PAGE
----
Sheetz Faces EEOC Lawsuit Alleging Discriminatory Hiring Practices

EEOC sues Sheetz for discriminatory hiring practices against minority applicants, highlighting concerns over criminal background checks' disparate impact.

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Sheetz Faces EEOC Lawsuit Alleging Discriminatory Hiring Practices

Sheetz Faces EEOC Lawsuit Alleging Discriminatory Hiring Practices

The U.S. Equal Employment Opportunity Commission (EEOC) has filed a lawsuit against Sheetz, a convenience store chain with over 700 outlets in 6 states, alleging discriminatory hiring practices against Black, Native American, and multiracial job applicants since 2015. The EEOC claims that Sheetz's criminal background check policy has had a disproportionate impact on these minority groups, violating federal civil rights law.

According to the lawsuit, Sheetz automatically weeded out applicants deemed to have failed a criminal background check, which disproportionately affected Black, Native American, and multiracial candidates. The EEOC found that Black applicants failed the screening at a rate of 14.5%, while less than 8% of White applicants failed. Native Americans and multiracial applicants failed at a rate of about 13%.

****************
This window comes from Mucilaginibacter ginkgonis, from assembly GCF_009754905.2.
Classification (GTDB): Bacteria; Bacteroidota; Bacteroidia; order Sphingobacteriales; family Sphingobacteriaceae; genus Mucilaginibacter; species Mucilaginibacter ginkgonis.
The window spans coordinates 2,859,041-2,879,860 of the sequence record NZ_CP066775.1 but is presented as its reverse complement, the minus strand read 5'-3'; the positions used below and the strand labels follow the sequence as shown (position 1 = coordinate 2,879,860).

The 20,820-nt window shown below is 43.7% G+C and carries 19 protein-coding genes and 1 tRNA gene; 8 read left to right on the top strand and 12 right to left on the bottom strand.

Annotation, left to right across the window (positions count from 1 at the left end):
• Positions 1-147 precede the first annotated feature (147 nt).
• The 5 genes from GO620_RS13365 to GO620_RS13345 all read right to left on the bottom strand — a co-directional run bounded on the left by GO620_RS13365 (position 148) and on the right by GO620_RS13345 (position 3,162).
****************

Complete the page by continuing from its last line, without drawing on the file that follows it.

Why this matters: The lawsuit highlights ongoing concerns about the disparate impact of criminal background checks on minority job seekers. It also underscores the need for employers to ensure their hiring practices are non-discriminatory and comply with federal civil rights laws.

The EEOC argues that there are alternative screening methods available that would be less discriminatory. The agency is seeking to force Sheetz to offer jobs to applicants who were unlawfully denied employment and provide back pay, retroactive seniority, and other benefits. The lawsuit was filed after the EEOC's efforts to mediate a settlement with Sheetz failed.

Sheetz has denied the allegations, stating that diversity and inclusion are essential parts of the company's values. "Sheetz does not tolerate discrimination of any kind," the company said in a statement. Sheetz also noted that it has attempted to work with the EEOC for nearly eight years to resolve the dispute, but will now address the claims in court.

The lawsuit, filed in the U.S. District Court for the District of Maryland, seeks an order for Sheetz to end its current hiring practice and create equal employment policies and programs. If successful, the case could have implications for how employers across the country use criminal background checks in their hiring processes.

Key Takeaways

  • EEOC sues Sheetz for discriminatory hiring practices against minority applicants.
  • Sheetz's criminal background checks disproportionately affected Black, Native American, and multiracial candidates.
  • EEOC seeks to force Sheetz to offer jobs to unlawfully denied applicants and provide back pay.
  • Sheetz denies allegations, claims diversity and inclusion are essential company values.
  • Lawsuit could impact how employers nationwide use criminal background checks in hiring.